Updated: Aug 3
A trade-mark protects a "mark." Not all marks are a trademark and not all trade-marks are registerable under the Trade-marks Act, nor protected under the common law doctrine of passing off. A right in a trade-mark is only acquired through adoption or use and is only maintained through use.
Unlike a patent, which protects products and processes, a trademark relates to the distinctiveness of its marketing. Trademark seeks to indicate the source of a product, so that consumers know what they are buying and from whom.
The Trade-marks Act, which is a federal statue and applies throughout Canada, provides a definition of a trademark:
(a) a mark that is used by a person for the purpose of distinguishing or so as to
distinguish wares or services manufactured, sold, leased, hired or performed by him from
those manufactured, sold, leased, hired or performed by others,
(b) a certification mark,
(c) a distinguishing guise, or
(d) a proposed trade mark.
Let's focus on the first definition as it is the most common one. A trademark must be a mark and it must be used to distinguish one's wares from those of another. While Canadian case law has provided a comprehensive discussion of "mark" and "distinguishing," we will provide a more concise explanation. A "mark" must be something that is represented visually. It can be associated both with products and with services. A trade-mark is some type of visual mark that a person uses in a public situation to identify his goods that he makes for sale in such a market (or services performed by him). The owner of the marks must use the trademark for distinguishing his wares or services from those of others, or, if the owner is not using the trademark to distinguish his wares, that marks does and in fact actually distinguish his wares.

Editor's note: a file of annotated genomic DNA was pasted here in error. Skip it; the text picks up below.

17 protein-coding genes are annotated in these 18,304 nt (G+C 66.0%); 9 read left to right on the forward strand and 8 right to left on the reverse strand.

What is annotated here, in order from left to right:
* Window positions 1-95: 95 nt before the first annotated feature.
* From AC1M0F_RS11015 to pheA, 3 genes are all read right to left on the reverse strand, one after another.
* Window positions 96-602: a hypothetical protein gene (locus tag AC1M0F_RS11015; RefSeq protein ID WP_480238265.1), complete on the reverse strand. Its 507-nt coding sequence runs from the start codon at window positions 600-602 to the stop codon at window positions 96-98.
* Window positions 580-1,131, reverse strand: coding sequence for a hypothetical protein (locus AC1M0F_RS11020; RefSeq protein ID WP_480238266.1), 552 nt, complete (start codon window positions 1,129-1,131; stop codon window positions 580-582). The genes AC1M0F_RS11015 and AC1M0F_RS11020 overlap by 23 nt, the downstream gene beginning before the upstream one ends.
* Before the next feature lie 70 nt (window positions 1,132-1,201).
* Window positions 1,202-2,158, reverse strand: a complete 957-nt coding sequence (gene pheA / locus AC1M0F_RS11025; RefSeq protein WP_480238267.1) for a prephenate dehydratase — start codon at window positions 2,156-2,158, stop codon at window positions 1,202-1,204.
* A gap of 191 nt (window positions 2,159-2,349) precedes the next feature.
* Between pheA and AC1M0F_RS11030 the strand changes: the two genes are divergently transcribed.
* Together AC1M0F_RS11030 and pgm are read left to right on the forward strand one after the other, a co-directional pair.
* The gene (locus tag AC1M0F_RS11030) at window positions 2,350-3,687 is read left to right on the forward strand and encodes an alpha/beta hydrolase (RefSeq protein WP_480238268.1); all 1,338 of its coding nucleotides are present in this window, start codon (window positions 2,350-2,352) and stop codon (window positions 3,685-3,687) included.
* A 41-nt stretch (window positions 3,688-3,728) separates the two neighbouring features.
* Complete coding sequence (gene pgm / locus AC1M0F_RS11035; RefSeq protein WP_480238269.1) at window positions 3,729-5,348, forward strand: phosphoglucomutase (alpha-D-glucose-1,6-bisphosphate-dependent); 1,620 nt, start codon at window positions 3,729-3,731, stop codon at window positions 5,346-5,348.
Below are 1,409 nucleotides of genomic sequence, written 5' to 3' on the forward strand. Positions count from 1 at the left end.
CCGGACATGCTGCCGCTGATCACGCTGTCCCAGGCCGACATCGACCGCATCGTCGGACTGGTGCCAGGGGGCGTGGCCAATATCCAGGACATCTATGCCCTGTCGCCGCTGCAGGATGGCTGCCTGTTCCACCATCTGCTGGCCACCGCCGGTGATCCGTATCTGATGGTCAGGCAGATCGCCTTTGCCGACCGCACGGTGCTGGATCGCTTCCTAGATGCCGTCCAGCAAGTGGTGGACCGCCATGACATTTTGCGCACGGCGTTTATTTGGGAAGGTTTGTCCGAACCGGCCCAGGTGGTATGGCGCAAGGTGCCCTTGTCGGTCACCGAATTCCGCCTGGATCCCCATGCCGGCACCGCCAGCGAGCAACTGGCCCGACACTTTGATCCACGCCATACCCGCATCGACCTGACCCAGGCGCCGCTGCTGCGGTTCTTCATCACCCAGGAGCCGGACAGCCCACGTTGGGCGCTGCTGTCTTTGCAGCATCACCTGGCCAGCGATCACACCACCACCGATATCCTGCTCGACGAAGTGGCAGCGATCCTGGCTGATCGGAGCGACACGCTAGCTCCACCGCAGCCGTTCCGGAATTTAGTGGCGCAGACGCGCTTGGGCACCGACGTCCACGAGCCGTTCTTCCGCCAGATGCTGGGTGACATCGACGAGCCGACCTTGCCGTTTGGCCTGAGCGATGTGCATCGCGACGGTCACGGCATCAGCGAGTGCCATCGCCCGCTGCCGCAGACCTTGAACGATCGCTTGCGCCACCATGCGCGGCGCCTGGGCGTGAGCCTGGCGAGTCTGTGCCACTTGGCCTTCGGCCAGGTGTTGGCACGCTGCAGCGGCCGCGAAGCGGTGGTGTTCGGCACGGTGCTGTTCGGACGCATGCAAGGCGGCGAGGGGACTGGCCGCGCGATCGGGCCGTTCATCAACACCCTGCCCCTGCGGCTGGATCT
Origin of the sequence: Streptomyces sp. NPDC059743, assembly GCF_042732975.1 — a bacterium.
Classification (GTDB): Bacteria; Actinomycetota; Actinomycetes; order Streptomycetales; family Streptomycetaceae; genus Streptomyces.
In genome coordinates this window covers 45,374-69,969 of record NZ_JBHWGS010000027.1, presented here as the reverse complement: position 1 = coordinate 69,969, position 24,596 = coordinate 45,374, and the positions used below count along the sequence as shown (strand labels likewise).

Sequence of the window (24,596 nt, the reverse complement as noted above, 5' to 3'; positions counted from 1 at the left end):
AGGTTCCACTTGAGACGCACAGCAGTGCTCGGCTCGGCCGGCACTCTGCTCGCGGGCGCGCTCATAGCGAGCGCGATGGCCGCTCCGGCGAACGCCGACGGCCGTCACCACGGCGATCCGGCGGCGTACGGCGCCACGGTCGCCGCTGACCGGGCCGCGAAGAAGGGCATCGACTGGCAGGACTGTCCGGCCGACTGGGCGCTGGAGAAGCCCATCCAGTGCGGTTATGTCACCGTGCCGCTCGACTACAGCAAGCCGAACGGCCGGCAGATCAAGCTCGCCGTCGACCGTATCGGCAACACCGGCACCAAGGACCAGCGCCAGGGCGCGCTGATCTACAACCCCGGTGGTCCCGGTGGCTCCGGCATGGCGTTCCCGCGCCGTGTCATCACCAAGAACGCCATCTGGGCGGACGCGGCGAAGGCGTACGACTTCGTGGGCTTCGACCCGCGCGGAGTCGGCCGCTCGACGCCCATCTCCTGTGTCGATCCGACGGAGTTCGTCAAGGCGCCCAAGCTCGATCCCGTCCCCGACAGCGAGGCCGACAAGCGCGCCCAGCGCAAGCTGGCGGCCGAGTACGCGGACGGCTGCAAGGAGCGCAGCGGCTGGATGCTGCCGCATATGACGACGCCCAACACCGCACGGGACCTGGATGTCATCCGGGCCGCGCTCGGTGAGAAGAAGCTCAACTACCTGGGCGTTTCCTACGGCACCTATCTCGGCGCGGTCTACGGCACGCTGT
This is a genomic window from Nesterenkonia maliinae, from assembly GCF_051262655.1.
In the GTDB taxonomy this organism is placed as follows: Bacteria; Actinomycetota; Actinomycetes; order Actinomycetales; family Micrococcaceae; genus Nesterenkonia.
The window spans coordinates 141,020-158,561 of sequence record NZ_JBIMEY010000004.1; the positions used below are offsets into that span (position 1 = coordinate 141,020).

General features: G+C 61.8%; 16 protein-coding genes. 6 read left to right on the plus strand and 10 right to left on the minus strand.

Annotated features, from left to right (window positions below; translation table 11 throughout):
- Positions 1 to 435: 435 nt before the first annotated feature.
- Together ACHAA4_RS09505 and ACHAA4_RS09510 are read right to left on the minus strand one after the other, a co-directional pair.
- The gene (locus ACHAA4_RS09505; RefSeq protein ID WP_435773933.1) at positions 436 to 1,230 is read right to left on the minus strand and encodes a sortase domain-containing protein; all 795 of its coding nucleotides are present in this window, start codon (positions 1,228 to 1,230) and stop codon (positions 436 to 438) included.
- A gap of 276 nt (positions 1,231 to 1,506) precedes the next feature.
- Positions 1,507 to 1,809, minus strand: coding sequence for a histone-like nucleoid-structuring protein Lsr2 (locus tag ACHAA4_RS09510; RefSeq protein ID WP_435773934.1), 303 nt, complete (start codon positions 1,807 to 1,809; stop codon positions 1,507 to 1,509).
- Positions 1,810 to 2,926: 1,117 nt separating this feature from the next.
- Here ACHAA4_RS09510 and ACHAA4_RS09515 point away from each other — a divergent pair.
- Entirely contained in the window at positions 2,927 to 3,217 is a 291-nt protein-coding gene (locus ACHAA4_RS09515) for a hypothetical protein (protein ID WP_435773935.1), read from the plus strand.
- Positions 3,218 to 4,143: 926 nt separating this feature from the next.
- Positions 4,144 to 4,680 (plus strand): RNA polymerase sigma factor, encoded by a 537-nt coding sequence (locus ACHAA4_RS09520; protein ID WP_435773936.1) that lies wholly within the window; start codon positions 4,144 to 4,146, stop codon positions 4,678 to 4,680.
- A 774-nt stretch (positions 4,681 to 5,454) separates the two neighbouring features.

We can apply this legalistic definition to a common situation. The Nike Swoosh is a registered trademark. It's a visual mark, located on all Nike products, and it distinguishes a Nike shoe from that of another brand (say, Adidas). In this situation, it does not matter whether Nike developed the Swoosh specifically to distinguish it from other brands. The mere fact that it so clearly does distinguish itself from other brands is enough to classify the Swoosh as a trademark.
When a consumer goes to a sports store, he sees the Swoosh on a pair of shoes. He does not need to independently verify the manufacturer or the quality of the shoe. He knows, based solely on that mark, that Nike manufactures the shoe. For Nike, that Swoosh is often enough to have a consumer purchase their product. One can imagine the value associated with that simple design!
Are you a business owner or content creator that may have a trade-mark, but has not registered it yet? Contact us today, and we can help you protect it!
Are you a business owner or content creator that has either a registered or unregistered trade-mark, and another individual or corporation is using your trade-mark without your consent? Contact us today, and we will help fight for you!
The information in IP Legal Iteration is not legal advice and does not establish an attorney-client relationship.
© 2022 Andrew Roy